Why Data Democratization matters?

Most of the data that companies are creating or collecting today is unused, even though it is widely viewed as a strategic asset. To exploit this data and create value from it, an increasing number of employees besides data experts need to access and work with data in an autonomous manner. However, most employees are still facing restrictions to access data or simply do not have the right competence to work with data hindering any value creation. In that context, data democratization consists in deploying the right resources to foster data use in enterprise.


What is Data Democratization?

Data democratization is the enterprise’s capability to motivate and empower a wider range of employees - not just data experts - to understand, find, access, use, and share data in a secure and compliant way.



Data Democratization Pyramides


How can we address data democratization?

The concept of democratizing data is often confused with universal access to data, whereas it entails instead an organizational-wide cultural shift and teaching this wider range of employees with data from their own functional position or domain to contribute to business value creation, to scale data and AI for innovation.

The CC CDQ identified five important enablers leveraged as part of data democratization initiatives. While these 5 pillars can be built up without sequential necessity, they provide the roadmap to move forward, and addressing them all intentionally can help managers to successfully bring data to all corners of the organization.

5 pillars of Data Democratization

Data Democratization Temple


  • Broader data access
    Ensure that data users have access to one central and documented source of truth. Data Catalogues should be used as a privileged platform to break down silos and foster trust in data.
  • Self-service analytics tools
    Implement self-service analytics tools such as Tableau, MicroStrategy, PowerBI and Alteryx which are essential to stimulate insights generation from anywhere in the organization and to reduce the burden on analytics specialists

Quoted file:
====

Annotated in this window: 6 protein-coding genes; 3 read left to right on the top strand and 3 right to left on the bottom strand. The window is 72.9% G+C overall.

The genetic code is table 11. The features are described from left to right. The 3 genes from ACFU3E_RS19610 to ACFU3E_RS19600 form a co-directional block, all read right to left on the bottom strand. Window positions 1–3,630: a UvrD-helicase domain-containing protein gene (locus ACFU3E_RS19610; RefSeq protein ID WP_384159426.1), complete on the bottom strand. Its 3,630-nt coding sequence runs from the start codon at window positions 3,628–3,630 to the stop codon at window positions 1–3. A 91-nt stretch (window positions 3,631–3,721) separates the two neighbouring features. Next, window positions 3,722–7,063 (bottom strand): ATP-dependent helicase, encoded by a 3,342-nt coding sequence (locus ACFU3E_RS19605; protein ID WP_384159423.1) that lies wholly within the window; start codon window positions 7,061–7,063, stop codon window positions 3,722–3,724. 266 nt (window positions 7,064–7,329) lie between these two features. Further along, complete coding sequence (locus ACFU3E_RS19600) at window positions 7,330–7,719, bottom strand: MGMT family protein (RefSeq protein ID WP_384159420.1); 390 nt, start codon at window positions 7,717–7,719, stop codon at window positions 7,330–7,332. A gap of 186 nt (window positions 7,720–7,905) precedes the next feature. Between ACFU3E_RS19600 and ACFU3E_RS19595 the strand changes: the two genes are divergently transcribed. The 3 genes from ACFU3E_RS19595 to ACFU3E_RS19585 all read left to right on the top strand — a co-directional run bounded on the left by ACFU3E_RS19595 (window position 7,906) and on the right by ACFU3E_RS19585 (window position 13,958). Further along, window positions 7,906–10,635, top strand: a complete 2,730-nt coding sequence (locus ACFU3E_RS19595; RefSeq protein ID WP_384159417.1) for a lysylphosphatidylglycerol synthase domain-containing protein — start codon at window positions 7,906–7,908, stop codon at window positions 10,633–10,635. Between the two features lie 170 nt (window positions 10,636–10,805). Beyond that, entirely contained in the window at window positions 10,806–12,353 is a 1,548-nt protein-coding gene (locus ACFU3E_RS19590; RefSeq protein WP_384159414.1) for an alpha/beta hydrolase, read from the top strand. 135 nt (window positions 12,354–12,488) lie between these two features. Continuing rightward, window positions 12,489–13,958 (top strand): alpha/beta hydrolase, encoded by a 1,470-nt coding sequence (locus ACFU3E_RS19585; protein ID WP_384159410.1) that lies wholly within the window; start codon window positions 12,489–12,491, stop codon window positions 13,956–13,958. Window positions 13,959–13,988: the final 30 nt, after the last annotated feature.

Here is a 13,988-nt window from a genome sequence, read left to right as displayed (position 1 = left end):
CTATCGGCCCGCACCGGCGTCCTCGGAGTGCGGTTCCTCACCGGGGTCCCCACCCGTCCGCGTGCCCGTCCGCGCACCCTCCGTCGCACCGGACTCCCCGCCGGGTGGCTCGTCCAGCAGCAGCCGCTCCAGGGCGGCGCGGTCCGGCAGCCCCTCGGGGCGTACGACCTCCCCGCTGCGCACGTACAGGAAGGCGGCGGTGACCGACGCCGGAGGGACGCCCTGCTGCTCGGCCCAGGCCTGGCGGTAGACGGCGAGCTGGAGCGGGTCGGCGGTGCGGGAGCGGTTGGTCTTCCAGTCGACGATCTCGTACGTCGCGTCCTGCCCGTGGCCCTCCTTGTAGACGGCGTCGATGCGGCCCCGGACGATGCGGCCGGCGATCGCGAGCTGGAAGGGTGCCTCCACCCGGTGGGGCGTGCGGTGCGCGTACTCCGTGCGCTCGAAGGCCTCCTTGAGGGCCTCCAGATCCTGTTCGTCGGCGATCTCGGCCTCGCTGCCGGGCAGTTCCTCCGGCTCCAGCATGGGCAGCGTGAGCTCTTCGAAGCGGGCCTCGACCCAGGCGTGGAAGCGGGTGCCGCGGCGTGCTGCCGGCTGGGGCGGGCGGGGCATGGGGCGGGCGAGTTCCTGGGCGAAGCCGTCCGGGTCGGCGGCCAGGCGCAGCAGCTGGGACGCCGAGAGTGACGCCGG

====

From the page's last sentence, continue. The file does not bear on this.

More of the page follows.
• Development of data and analytic skills
    Foster data literacy by setting up training programmes that provide a broader audience (e.g. various personas) with the skills needed to find, access and use data. Encourage try-and-learn on analytics experimentation platforms while ensuring expert coaching. 
  • Collaboration and knowledge sharing
    Establish both formal and informal mechanisms (e.g., project boards, data communities, conferences) to connect data specialists and non-specialists across various departments or business lines. Ensure shared understanding around data products request processes and easy discovery of existing knowledge (e.g., reports) to avoid duplication.
  • Promotion of data value
    Use corporate channels (e.g., conference, newsletter, podcast) to communicate key messages about the #businessvalue of data in your organization. Identify ambassadors or advocacy champions for data in business to stimulate demand for data and spread awareness.

While many companies are aware of the challenges of democratizing data, they are often still approaching it in a piecemeal and ad-hoc manner. Instead, building a data democracy involves coordinated orchestration and buy-in from senior leaders and managers.

Research - CC CDQ Briefing Data Democratization
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